70%! It's like you arrive at the baseball game and you missed the first six or seven innings.

So how can you be relevant in that first 70%, in this very buyer-centric world, where sellers no longer have the power? The power is all in the hands of buyers.

Improve Your Positioning to Stay Relevant and Avoid Disruption

People now use search engines to answer the most mundane of questions -- asking Google, Bing, Siri, Alexa, Cortana, and Google Assistant for answers.

Mainstream adoption of search engines, social media, and mobile devices have been complete game changers for empowering buyers.

But in many cases, these technologies are stripping power away from traditional sales organizations. This has been a tough pill to swallow for many companies that have been around for decades, that depend on a legacy playbook they've used since the 1980s, 1990s, and early 2000s.

Understanding the buyer's journey that people go through today is vital to staying relevant and meeting them where they are.

One of the most important positioning things you can do:

Be seen as a thought leader, trusted advisor, and subject matter expert that’s differentiated from all of their currently available internal and external options in front of your ideal client. This is what gives you leverage, and it's so critical to how people make decisions today.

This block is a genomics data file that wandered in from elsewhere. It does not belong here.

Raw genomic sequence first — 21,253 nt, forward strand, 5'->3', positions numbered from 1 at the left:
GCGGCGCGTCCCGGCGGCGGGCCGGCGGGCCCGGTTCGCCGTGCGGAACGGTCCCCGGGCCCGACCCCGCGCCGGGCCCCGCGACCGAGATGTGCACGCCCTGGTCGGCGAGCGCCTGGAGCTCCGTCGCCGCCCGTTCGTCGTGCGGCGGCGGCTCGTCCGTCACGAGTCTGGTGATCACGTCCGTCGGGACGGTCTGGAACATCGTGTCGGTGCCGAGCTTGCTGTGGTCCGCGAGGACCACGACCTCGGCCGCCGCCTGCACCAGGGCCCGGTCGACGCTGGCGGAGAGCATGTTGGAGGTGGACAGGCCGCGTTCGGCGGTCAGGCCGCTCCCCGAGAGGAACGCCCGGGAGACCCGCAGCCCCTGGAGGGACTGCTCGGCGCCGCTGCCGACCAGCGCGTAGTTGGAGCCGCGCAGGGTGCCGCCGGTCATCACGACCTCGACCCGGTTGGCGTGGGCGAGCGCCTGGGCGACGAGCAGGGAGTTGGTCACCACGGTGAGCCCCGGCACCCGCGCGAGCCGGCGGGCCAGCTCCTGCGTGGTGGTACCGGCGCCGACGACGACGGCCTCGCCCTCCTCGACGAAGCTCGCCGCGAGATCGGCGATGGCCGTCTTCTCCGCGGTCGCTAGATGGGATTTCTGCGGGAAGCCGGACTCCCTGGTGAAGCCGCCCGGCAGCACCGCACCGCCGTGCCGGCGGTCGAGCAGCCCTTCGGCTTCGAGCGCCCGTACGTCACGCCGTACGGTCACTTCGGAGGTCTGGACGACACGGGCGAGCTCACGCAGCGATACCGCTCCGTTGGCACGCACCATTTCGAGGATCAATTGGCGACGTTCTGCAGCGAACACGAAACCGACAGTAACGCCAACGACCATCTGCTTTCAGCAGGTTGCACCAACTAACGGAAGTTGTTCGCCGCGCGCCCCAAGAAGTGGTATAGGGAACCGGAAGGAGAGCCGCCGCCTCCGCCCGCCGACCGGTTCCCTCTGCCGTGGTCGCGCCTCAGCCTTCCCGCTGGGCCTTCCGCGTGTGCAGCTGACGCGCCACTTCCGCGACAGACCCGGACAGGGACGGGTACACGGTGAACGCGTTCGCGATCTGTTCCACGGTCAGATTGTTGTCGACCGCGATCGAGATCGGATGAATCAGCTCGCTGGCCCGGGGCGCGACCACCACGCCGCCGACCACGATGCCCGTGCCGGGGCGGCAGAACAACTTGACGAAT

Embrace Account Based Management (ABM) Before Your Company Becomes Invisible

Another big thing that's changed in the last couple of years is the emergence of account based management (ABM).

Essentially, many decisions that used to be made by a single decision maker are no longer being made by one person. These decisions are now being made by committee. And wow, does that throw a monkey wrench into the whole idea of getting past the gatekeeper! Which gatekeeper? For what purpose? Who are we trying to get to?

What this largely comes down to: In many cases, sales cycles are getting longer, and people are getting more risk-averse. That's just a fact of life. You're not going to change it.

The best way that you can adapt to it: understand who the different players are, who the different stakeholders are that we need to reach.

Again, we’re back to product/market fit and buyer personas to make sure that your efforts aren't misdirected, trying to sneak around the wrong gatekeeper for the wrong decision maker, for the wrong reasons. What if this one person that you're obsessed with reaching is only 25% of the ultimate decision?